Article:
Let’s plug in some real life examples. Playing the role of the organization making a bad decision this time is the Eaton Centre, the iconic shopping centre in downtown Toronto.

The bad decision: Not letting Salvation Army volunteers raising money ring their bells because of concerns over noise.

The ban, which had quietly been in effect for years, got noticed this holiday season. And the company that owns the mall — Cadillac Fairview — was bombarded.

“We’re getting hate mail and people saying they won’t shop here.  Holy cow,” spokesman Brian O’Hoski told the Toronto Star. “This was an arrangement that was made several years ago and I didn’t even know it was an issue. I’ve been blindsided by this.”

Yet, despite saying that, Cadillac Fairview didn’t offer to immediately reverse the policy. Instead, it defended it. It pointed out that the Salvation Army raised quite a bit of money at the Eaton Centre. Fair enough, but the Salvation Army said ringing the bell would help them raise more money.

So the Eaton Centre stood firm on a silly policy and got a black eye.

And a couple of days later, after more public outcry and negative press, it inevitably reversed the policy. The bells are now ringing again at the Eaton Centre.

The same problem plays out every November, as some store somewhere won’t allow veterans to sell poppies on company property.

There’s a role for HR professionals here — they need to ensure local managers are empowered to make decisions to reverse poor policies on the spot. The kerfuffle at the Eaton Centre would have been nothing if its spokesperson had just said, “Wow. I didn’t know we were banning them. We’ll get that fixed ASAP.”

Because the outcome here — and in every story that follows this script — is inevitable. The policy will have to be changed. So why not avoid getting a black eye in the process?

Todd Humber is the managing editor of Canadian HR Reporter, the national journal of human resources management. For more information, visit www.hrreporter.com.

A bill worth reading

Every HR professional in Ontario should read Bill 138 — and those outside the province may want to take a peek too

By Todd Humber (todd.humber@thomsonreuters.com)

Legislation is dull. There’s no steering around that. Reading the sections and subsections of a bill is like travelling back in time to Grade 9 when the words of William Shakespeare were first thrust upon you.

Sure, it all seems — and sounds — important. But what does it actually mean?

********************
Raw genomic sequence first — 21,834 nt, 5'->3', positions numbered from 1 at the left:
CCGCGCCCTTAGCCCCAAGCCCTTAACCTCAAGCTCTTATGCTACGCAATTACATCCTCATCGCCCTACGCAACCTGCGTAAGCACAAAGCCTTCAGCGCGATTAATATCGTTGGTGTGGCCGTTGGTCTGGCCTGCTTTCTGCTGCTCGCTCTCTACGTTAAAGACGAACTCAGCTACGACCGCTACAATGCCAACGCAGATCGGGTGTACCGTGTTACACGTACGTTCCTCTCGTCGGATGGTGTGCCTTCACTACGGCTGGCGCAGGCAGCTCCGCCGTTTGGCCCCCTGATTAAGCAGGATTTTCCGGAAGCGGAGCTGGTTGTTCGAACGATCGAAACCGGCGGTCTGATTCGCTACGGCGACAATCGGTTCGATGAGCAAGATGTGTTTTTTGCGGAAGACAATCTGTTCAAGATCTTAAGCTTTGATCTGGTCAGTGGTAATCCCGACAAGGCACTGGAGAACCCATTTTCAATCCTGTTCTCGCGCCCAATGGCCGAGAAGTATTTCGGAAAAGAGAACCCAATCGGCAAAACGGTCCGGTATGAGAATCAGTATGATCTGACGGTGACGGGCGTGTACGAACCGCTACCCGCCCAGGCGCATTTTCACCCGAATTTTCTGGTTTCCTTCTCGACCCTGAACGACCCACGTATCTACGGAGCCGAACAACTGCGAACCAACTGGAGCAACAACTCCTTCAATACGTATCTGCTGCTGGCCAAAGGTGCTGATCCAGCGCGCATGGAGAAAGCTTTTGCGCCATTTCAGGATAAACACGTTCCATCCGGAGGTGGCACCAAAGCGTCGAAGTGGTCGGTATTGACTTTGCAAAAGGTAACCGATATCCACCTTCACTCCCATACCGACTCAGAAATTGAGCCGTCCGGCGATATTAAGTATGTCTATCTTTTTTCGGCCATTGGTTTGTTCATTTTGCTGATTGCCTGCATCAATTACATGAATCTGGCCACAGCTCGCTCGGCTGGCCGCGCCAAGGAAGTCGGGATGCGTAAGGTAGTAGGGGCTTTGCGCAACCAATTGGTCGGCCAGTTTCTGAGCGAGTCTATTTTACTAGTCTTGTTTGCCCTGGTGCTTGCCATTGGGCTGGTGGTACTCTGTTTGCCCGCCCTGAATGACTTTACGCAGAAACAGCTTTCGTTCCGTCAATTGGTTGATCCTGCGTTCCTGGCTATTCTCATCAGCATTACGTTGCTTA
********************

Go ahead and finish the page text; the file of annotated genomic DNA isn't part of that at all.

But persistence has a payoff. Stick with Shakespeare long enough, and the prose unravels fantastically, revealing the brilliance of works like Hamlet, Othello and Romeo & Juliet.

Bill 138, the Act Respecting the Human Resources Professionals Association, passed first reading in the Ontario legislature on Nov. 23. (Photo: Mark Blinch/Reuters)

Ontario’s Bill 138, the Act Respecting the Human Resources Professionals Association, may not be as enjoyable to read as a time-tested play, but stick it out — and all members of the HRPA should — and you’ll undoubtedly find it to be an interesting read.

The 38-page bill, which passed first reading in the Ontario legislature on Nov. 23, will help shape the future of the profession and define the powers of the association. It’s worth taking 15 minutes to at least give it a skim — below are a few highlights (more details, and the full text of the bill, are available here):

New designations? The bill outlines professional designations/initials that HRPA has the right to control in Ontario. In addition to the familiar Certified Human Resources Professional (CHRP) and Senior Human Resources Professional (SHRP) a couple of new acronyms are added to the mix — Registered Human Resources Professional (RHRP); Associated Certified Human Resources Professional (ACHRP) and Certified Industrial Relations Counsellor (CIRC).

Investigation and inspection powers: The bill states that investigators may, “at any reasonable time, enter and inspect the business premises of the individual or firm under investigation, other than any part of the premises used as a dwelling, without the consent of the owner or occupier and without a warrant.”

Investigators can also:

•Question the individual, or anyone who works with the individual or anyone who works in the firm, to provide information the investigator thinks is relevant.

•Require the production of and examine any document or thing the investigator believes is relevant, including client files.

•Remove any document or thing the investigator believes is relevant for the purposes of making a copy of it.

•Use any data storage, processing or retrieval device or system used in carrying on business on the premises in order to produce a document in readable form.

There’s plenty more in the legislation. No judgment from these quarters about whether the text is good or bad for the profession. But what is clear is that all members of the HRPA — and anyone doing business in human resources — should take the time to read the proposed legislation.

A healthy and informed discussion is never a bad thing.

At Canadian HR Reporter, we’ll be following the bill closely as it works its way through the legislature to find out what it means for you and the profession. Stay tuned.

Todd Humber is the managing editor of Canadian HR Reporter, the national journal of human resource management. For more information, visit www.hrreporter.com.